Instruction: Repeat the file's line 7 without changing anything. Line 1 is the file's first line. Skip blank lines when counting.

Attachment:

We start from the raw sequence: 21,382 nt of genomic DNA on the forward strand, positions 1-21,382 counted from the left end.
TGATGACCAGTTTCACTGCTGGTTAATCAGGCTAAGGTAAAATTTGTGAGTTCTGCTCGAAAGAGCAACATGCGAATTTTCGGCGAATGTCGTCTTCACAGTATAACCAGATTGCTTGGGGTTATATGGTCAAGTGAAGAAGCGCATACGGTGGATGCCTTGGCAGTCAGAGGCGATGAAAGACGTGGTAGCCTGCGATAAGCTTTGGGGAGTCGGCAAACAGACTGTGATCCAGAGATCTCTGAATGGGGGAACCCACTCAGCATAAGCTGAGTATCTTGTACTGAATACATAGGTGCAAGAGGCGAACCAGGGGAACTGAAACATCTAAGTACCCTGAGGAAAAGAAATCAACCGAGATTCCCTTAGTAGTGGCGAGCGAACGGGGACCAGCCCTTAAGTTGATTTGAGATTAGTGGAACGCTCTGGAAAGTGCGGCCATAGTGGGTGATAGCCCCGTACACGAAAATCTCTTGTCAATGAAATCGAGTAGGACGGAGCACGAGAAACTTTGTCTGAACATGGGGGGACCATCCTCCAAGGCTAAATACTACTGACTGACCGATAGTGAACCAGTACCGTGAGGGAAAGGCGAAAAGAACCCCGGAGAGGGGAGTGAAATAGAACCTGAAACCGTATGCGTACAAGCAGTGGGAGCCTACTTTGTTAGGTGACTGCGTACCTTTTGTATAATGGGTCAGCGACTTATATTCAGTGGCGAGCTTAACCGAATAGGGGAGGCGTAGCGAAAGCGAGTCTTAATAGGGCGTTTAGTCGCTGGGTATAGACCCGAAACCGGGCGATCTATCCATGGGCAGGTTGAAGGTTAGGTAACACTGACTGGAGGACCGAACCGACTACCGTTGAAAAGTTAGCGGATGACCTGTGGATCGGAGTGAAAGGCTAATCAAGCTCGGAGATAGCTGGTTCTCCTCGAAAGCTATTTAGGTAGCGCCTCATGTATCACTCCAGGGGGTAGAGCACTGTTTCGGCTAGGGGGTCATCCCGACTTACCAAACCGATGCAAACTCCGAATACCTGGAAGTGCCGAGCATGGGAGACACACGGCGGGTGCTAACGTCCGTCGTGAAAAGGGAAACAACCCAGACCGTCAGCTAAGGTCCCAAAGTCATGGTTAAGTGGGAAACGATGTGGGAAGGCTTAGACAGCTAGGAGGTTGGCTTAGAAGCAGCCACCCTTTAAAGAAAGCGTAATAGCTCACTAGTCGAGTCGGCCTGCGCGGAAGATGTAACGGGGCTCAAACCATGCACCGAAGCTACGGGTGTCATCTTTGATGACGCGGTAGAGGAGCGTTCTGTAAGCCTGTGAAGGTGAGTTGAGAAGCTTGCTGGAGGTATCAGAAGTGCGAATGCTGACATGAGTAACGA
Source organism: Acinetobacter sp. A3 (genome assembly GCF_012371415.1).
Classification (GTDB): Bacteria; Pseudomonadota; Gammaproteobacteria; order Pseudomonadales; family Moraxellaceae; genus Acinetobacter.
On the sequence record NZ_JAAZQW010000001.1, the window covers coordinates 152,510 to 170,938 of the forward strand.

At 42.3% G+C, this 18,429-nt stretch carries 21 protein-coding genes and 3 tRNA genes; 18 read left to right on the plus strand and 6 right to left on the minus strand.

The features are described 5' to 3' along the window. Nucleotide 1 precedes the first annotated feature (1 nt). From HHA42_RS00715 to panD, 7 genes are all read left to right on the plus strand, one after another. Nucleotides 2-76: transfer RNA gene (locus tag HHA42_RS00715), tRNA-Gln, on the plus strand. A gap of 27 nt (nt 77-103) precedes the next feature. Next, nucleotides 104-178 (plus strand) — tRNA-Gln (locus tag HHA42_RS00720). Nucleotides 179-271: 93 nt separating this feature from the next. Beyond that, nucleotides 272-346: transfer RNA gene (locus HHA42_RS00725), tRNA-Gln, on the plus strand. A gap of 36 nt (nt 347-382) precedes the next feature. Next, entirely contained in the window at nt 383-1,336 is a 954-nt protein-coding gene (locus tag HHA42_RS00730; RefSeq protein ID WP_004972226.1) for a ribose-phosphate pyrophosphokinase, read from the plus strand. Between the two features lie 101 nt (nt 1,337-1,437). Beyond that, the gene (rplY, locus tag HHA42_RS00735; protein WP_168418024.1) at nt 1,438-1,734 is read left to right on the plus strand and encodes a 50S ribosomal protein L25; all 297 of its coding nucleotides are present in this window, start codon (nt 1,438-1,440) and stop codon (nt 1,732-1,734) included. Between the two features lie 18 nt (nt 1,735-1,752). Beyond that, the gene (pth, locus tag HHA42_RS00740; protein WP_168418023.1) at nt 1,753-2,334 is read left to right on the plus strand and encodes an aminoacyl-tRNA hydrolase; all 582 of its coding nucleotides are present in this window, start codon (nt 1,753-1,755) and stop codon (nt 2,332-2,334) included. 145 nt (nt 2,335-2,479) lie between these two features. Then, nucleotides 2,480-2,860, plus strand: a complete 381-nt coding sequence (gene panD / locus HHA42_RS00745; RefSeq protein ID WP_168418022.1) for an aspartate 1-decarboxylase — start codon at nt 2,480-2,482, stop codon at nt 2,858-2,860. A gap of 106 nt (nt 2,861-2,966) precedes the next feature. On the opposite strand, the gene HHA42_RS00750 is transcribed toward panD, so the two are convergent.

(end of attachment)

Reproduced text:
The features are described 5' to 3' along the window. Nucleotide 1 precedes the first annotated feature (1 nt). From HHA42_RS00715 to panD, 7 genes are all read left to right on the plus strand, one after another. Nucleotides 2-76: transfer RNA gene (locus tag HHA42_RS00715), tRNA-Gln, on the plus strand. A gap of 27 nt (nt 77-103) precedes the next feature. Next, nucleotides 104-178 (plus strand) — tRNA-Gln (locus tag HHA42_RS00720). Nucleotides 179-271: 93 nt separating this feature from the next. Beyond that, nucleotides 272-346: transfer RNA gene (locus HHA42_RS00725), tRNA-Gln, on the plus strand. A gap of 36 nt (nt 347-382) precedes the next feature. Next, entirely contained in the window at nt 383-1,336 is a 954-nt protein-coding gene (locus tag HHA42_RS00730; RefSeq protein ID WP_004972226.1) for a ribose-phosphate pyrophosphokinase, read from the plus strand. Between the two features lie 101 nt (nt 1,337-1,437). Beyond that, the gene (rplY, locus tag HHA42_RS00735; protein WP_168418024.1) at nt 1,438-1,734 is read left to right on the plus strand and encodes a 50S ribosomal protein L25; all 297 of its coding nucleotides are present in this window, start codon (nt 1,438-1,440) and stop codon (nt 1,732-1,734) included. Between the two features lie 18 nt (nt 1,735-1,752). Beyond that, the gene (pth, locus tag HHA42_RS00740; protein WP_168418023.1) at nt 1,753-2,334 is read left to right on the plus strand and encodes an aminoacyl-tRNA hydrolase; all 582 of its coding nucleotides are present in this window, start codon (nt 1,753-1,755) and stop codon (nt 2,332-2,334) included. 145 nt (nt 2,335-2,479) lie between these two features. Then, nucleotides 2,480-2,860, plus strand: a complete 381-nt coding sequence (gene panD / locus HHA42_RS00745; RefSeq protein ID WP_168418022.1) for an aspartate 1-decarboxylase — start codon at nt 2,480-2,482, stop codon at nt 2,858-2,860. A gap of 106 nt (nt 2,861-2,966) precedes the next feature. On the opposite strand, the gene HHA42_RS00750 is transcribed toward panD, so the two are convergent.